Michael Galimi
February 1, 2009
Track testing is our ultimate tool to judge our gains, and we picked up .34 in the quarter-mile by adding Ford Racing shorty headers and a Bassani x-pipe system and after-cat exhaust. The previous best was a 14.31 at 96 mph. Miele ran 14.43 at 95 mph in stock trim, and the quickest run at Atco with the intake and exhaust mods was 13.97 at 97.50 mph. That is almost a half a second quicker with basic and affordable modifications.

Last month, we embarked on a mission to start adding horsepower to a new project vehicle at the MM&FF stables. The car has been dubbed the Silver Stealth Stang and belongs to our esteemed colleague, Ken Miele. For those who don't recognize his name, Miele is the contributor responsible for the tech column called Yo, Ken!. We added an assortment of induction pieces to help the 160,000-mile Two-Valve engine inhale easier. The upgrades didn't break the bank nor did they require special training to install. This month, our goal was to help the engine exhale better in the form of shorty headers, an x-pipe system, high-flow cats, and an after-cat exhaust system.

The Silver Stealth Stang began its project car life in the Dec. '08 issue when we added a complete Hotchkis suspension system. It helped the car handle the New Jersey roads nicely. Last month, we headed to Radical Racing where the gang installed a JLT cold air kit, a TFS 70mm throttle body, and a TFS upper plenum. Radical Racing proprietor Craig Radovich, cut a custom tune using DiabloSport CMR software and loaded it into the car with a Predator. Power went from a paltry 215 rwhp up to 225 rwhp, but the mid-range gains were enormous; at one point we calculated a rise in horsepower by about 32 rwhp.

On track, we were a little disappointed with the initial results thanks largely to the car being hot and the weather abnormally warm. The car had run 14.31 at 96 mph, a number we thought should have been in the teens. Miele did redeem himself and showed up to one of MM&FF's track days after the story went to print, where he knocked off a stellar 13.98 at 97 mph. The difference was much cooler weather, an iced intake, and an outstanding 2.00 60-foot time-that has never been duplicated. On average, we figure our original estimate of 14s should be expected for the mods. We want to put a lot of emphasis on track testing with the Silver Stealth Stang, because a lot of mods work better in the real world than solely in the dyno-testing world. Radovich is also a big proponent of track testing to go along with dyno results for that very reason, too. He says it best-you don't live on a chassis dyno, the real test is on the track.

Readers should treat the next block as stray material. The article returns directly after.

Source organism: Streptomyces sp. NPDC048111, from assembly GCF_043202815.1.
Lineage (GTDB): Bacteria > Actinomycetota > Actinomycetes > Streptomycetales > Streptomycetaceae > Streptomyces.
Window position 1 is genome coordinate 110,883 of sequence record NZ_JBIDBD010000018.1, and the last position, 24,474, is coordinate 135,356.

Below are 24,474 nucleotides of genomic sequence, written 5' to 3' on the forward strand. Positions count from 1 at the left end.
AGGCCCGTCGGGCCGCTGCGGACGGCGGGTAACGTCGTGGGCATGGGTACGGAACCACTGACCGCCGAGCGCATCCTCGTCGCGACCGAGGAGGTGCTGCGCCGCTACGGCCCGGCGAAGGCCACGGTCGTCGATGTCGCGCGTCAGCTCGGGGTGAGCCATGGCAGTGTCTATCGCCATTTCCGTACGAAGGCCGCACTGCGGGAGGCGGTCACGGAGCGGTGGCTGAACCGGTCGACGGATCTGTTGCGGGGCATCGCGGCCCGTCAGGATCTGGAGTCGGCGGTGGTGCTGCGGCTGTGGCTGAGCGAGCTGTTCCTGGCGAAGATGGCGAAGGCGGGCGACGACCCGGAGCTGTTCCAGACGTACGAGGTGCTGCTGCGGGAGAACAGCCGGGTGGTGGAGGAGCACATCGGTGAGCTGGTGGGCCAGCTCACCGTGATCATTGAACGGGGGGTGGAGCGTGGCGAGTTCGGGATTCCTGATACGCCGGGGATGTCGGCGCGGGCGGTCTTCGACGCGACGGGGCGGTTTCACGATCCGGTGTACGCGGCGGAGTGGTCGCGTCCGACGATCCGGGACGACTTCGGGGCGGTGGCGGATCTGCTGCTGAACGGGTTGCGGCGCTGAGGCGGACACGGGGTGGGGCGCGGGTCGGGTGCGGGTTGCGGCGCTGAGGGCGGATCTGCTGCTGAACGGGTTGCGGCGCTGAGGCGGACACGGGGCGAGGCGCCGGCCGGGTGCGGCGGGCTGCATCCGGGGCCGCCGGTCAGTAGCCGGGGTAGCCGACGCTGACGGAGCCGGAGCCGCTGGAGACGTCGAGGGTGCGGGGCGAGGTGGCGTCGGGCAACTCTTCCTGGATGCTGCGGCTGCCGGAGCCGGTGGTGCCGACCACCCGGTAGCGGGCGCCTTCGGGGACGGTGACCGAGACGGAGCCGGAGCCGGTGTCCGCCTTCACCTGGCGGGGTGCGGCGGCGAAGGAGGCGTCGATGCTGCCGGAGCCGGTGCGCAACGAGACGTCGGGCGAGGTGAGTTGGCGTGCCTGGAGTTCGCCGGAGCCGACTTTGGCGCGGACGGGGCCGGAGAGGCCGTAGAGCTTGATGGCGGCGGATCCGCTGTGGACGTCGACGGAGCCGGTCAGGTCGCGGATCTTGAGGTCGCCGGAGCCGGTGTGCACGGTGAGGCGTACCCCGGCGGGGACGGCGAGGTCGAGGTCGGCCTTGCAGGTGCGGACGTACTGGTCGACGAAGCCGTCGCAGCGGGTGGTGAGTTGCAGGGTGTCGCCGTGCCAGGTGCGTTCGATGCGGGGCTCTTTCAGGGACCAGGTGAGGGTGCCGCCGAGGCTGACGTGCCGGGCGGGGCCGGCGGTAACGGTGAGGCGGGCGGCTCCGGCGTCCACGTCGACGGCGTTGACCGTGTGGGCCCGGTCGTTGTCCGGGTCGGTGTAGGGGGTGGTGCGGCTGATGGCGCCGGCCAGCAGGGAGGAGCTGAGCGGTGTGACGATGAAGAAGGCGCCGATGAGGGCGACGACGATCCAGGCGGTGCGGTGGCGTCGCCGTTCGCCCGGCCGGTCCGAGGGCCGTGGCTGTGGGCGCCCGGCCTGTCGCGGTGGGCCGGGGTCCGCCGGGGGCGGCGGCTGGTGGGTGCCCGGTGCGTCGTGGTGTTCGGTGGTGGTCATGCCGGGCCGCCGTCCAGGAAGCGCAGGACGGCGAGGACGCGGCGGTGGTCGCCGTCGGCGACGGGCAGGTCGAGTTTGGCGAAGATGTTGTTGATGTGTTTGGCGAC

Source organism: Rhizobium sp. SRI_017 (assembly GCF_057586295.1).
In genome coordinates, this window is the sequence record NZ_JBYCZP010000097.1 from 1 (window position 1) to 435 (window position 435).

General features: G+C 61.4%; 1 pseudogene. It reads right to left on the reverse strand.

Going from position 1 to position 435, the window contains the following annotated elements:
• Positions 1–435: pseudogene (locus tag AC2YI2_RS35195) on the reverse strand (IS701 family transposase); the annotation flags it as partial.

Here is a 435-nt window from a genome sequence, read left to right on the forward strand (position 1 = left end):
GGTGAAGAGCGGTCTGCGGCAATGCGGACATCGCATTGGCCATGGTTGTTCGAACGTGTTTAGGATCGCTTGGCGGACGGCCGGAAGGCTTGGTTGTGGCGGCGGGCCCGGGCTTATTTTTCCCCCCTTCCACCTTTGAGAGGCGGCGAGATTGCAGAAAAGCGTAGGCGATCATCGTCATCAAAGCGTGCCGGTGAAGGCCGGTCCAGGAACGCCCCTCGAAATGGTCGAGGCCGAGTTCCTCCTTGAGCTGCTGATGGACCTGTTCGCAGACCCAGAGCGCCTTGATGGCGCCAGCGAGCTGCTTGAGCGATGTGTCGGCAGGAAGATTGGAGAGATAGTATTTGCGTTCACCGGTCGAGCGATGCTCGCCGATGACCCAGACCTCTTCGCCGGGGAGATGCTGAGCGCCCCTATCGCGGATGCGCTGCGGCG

With the car running consistently, it was time to make some more changes. This time we would open up the exhaust to help the engine kick out the extra air it had been ingesting thanks to the new induction components. Due to the mild nature of the engine, we decided to grab a set of shorty headers from Ford Racing. Complementing the shorty headers is a Bassani x-pipe and after-cat exhaust system. The stock pipes feature three cats per side and huge mufflers; the Bassani components are made of 2½-inch pipes and have a pair of high-flow catalytic converters. Topping it all off, the Bassani exhaust pieces are stainless steel, meaning they will outlive the car by being resistant to rust.

Once again, we relied on Radical Racing to handle the installation in its Atco, New Jersey-based shop. We arrived promptly at 9 a.m. and the Radical crew (Mitch and Lee) was ready to tear into our 160,000-or-so mile hot rod. The severe mileage meant they were contending with rusty nuts and bolts. Surprisingly, the shop prefers to drop out the K-member and front suspension in order to swap headers. According to Radovich, it's just easier, and since there is such high-mileage on the odometer, he was expecting some of the exhaust manifold studs would break off in the head. That would require drilling out the remnants, tapping the hole, and installing a Helicoil. We raised an eyebrow about dropping the K-member assembly due to time and effort, but the guys just laughed at Miele and I. Shockingly, they had the engine supported and the K-member removed in 39 minutes. The exhaust was buzzed off, and just as Radovich had expected, a rusty header stud broke. Luckily, it was just one stud, and it took longer to fix that than to install the headers, x-pipe system, and after-cat exhaust.